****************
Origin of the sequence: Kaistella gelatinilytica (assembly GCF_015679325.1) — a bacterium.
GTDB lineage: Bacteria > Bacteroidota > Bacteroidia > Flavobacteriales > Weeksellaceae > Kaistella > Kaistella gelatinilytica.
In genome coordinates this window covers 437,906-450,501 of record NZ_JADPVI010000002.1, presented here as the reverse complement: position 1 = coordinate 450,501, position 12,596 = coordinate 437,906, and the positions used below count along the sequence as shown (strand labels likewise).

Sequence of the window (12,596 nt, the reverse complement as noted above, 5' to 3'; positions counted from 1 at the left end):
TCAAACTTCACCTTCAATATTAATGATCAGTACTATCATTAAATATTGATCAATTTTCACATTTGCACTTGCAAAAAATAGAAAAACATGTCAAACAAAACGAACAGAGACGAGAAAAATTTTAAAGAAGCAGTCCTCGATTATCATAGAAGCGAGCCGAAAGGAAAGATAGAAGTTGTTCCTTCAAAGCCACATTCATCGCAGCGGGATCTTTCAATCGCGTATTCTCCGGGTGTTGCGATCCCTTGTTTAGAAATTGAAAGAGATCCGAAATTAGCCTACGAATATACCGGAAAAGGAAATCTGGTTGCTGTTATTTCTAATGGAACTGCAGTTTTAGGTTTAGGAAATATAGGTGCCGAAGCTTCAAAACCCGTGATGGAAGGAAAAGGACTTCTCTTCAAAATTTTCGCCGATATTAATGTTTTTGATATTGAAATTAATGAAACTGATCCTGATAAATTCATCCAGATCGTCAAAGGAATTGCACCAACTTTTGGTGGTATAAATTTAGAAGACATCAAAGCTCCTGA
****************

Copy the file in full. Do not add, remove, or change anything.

Origin of the sequence: Kaistella gelatinilytica (assembly GCF_015679325.1) — a bacterium.
GTDB lineage: Bacteria > Bacteroidota > Bacteroidia > Flavobacteriales > Weeksellaceae > Kaistella > Kaistella gelatinilytica.
In genome coordinates this window covers 437,906-450,501 of record NZ_JADPVI010000002.1, presented here as the reverse complement: position 1 = coordinate 450,501, position 12,596 = coordinate 437,906, and the positions used below count along the sequence as shown (strand labels likewise).

Sequence of the window (12,596 nt, the reverse complement as noted above, 5' to 3'; positions counted from 1 at the left end):
TCAAACTTCACCTTCAATATTAATGATCAGTACTATCATTAAATATTGATCAATTTTCACATTTGCACTTGCAAAAAATAGAAAAACATGTCAAACAAAACGAACAGAGACGAGAAAAATTTTAAAGAAGCAGTCCTCGATTATCATAGAAGCGAGCCGAAAGGAAAGATAGAAGTTGTTCCTTCAAAGCCACATTCATCGCAGCGGGATCTTTCAATCGCGTATTCTCCGGGTGTTGCGATCCCTTGTTTAGAAATTGAAAGAGATCCGAAATTAGCCTACGAATATACCGGAAAAGGAAATCTGGTTGCTGTTATTTCTAATGGAACTGCAGTTTTAGGTTTAGGAAATATAGGTGCCGAAGCTTCAAAACCCGTGATGGAAGGAAAAGGACTTCTCTTCAAAATTTTCGCCGATATTAATGTTTTTGATATTGAAATTAATGAAACTGATCCTGATAAATTCATCCAGATCGTCAAAGGAATTGCACCAACTTTTGGTGGTATAAATTTAGAAGACATCAAAGCTCCTGA